But as big a kick as it is to see the marsh change semi-daily, the changes from season to season are the stuff of art; and, indeed, the art galleries throughout the Low Country feature countless colorful interpretation of the area’s marshes in different seasons—from the verdant green of spring and summer, to the amber waves of heather in fall, to the straw colors of winter. 

There is nothing fishy about a view of the marsh, and many golf community homes that face it are priced as if they are less dramatic wooded lots.   I’ve noted a few of my favorite marsh-surrounded communities in the attached sidebar.  Let me know if you would like a closer look (or smell), and we can arrange it.


Richmond Not On Your Radar?  It Should Be

After multiple visits to Richmond, VA, it still surprises me that no one ever asks me about the many golf communities there.  Richmond is a modern city with just about everything a retired couple would want in the way of services, including outstanding healthcare, good transportation options (AMTRAK train station and regional airport), a wide choice of fine restaurants, a major university (U of Richmond), museums and lots of history.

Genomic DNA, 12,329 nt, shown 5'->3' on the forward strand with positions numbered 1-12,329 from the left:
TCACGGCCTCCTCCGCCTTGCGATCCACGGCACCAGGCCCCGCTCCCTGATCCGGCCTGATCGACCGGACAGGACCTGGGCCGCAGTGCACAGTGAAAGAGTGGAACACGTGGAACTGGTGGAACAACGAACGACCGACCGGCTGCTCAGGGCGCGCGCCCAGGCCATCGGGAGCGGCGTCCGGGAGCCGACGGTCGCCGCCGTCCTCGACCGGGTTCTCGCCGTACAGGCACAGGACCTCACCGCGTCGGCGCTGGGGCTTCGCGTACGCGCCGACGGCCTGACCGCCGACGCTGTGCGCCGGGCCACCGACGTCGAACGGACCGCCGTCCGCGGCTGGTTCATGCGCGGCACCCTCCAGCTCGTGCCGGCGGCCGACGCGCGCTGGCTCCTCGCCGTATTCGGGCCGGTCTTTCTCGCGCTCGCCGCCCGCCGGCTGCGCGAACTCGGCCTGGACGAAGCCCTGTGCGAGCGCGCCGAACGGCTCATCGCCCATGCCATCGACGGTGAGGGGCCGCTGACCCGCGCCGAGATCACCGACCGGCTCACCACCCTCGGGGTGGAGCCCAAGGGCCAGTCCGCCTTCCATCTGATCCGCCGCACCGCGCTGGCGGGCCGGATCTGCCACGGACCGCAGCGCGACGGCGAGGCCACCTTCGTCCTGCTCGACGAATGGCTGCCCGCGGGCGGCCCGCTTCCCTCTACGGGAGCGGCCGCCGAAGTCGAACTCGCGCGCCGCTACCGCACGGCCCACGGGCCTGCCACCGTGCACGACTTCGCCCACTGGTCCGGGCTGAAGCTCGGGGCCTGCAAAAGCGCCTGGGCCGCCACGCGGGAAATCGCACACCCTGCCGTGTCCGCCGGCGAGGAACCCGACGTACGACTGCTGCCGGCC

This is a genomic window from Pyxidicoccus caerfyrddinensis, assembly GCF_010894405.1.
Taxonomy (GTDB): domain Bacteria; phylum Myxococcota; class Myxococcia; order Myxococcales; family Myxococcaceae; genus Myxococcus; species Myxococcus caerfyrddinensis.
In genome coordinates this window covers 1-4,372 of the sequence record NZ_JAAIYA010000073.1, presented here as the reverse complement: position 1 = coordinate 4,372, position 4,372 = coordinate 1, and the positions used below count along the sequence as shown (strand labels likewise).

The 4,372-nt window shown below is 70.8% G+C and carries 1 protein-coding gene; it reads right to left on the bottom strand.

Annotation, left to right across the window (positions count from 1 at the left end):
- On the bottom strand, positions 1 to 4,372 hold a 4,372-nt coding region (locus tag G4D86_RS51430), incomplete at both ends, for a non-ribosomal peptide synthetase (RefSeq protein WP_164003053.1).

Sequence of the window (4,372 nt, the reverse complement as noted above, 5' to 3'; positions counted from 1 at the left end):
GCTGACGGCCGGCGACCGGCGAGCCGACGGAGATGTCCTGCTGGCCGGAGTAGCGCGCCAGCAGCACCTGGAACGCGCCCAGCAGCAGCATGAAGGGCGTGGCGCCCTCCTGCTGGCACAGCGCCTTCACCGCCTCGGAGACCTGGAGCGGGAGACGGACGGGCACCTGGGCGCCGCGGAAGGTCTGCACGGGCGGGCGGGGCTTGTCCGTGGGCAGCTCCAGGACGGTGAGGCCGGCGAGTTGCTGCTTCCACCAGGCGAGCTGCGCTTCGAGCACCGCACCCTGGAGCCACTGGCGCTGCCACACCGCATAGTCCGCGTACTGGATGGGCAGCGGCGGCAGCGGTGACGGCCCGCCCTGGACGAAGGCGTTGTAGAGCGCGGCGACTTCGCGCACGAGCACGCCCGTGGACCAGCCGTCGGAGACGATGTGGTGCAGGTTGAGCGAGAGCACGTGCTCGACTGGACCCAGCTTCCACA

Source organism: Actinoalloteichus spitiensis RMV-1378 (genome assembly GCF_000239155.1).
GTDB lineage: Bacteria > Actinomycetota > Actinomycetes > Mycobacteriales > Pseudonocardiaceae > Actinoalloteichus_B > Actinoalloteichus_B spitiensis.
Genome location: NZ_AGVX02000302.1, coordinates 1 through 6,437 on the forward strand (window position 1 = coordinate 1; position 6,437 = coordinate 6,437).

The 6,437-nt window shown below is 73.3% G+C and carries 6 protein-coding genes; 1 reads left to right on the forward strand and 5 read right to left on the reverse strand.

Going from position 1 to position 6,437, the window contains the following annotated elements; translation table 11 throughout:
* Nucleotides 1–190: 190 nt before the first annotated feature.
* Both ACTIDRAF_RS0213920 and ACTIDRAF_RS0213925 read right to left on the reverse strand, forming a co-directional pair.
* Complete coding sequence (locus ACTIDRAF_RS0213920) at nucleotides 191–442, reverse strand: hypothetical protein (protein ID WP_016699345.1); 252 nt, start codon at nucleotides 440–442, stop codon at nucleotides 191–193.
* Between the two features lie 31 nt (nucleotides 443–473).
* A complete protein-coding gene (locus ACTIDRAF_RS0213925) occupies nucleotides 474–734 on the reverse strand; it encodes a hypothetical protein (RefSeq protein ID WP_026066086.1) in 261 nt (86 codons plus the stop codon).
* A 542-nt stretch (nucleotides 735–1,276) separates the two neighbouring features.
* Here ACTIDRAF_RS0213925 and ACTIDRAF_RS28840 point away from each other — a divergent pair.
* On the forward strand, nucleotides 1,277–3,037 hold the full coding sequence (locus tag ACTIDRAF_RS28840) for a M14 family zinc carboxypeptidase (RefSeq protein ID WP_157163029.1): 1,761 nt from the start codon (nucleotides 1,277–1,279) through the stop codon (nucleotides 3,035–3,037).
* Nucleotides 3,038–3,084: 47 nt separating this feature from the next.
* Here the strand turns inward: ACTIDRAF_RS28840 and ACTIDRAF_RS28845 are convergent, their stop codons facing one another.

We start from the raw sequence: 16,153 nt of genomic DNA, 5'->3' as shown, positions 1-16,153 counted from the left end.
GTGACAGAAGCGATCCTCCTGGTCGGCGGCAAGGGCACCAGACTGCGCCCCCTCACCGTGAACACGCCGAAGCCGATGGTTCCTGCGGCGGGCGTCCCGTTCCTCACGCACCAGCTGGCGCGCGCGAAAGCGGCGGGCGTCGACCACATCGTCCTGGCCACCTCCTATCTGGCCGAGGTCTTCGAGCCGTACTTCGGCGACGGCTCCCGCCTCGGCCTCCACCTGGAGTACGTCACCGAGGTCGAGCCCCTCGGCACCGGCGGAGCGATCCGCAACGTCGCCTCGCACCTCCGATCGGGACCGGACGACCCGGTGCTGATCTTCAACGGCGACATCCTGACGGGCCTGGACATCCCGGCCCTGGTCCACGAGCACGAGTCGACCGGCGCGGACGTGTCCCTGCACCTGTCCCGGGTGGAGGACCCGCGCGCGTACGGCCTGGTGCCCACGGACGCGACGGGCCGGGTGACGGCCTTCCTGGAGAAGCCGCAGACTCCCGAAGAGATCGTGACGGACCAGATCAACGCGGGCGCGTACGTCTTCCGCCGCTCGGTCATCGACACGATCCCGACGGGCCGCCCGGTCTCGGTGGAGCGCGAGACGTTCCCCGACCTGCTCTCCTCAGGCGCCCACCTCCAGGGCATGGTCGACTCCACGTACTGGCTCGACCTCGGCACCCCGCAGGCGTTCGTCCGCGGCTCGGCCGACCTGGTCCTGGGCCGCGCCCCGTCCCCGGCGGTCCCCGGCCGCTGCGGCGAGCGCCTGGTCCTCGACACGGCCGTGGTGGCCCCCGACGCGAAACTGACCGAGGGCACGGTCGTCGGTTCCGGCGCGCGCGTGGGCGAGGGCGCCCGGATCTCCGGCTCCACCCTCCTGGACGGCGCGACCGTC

The private golf communities in the Richmond area, more than a dozen in number, run the gamut, from the ultra-private Country Club of Virginia to the more reasonably priced and welcoming Hermitage and Foundry Country Clubs to a wide range of publicly accessible courses.  All told, I count more than 30 golf courses within 45 minutes of Richmond, many of them in housing developments or adjacent to them.

Among the area golf communities I have visited and whose courses I have played are the Federal Club, Dominion Club and the outstanding Kinloch.  Richmond is worth a look to active retirees looking for golf and an urban experience rolled into one.  Contact me if you would like to plan a visit and connect with one of our real estate professionals in the area.


Larry Gavrich
Founder & Editor
Home On The Course, LLC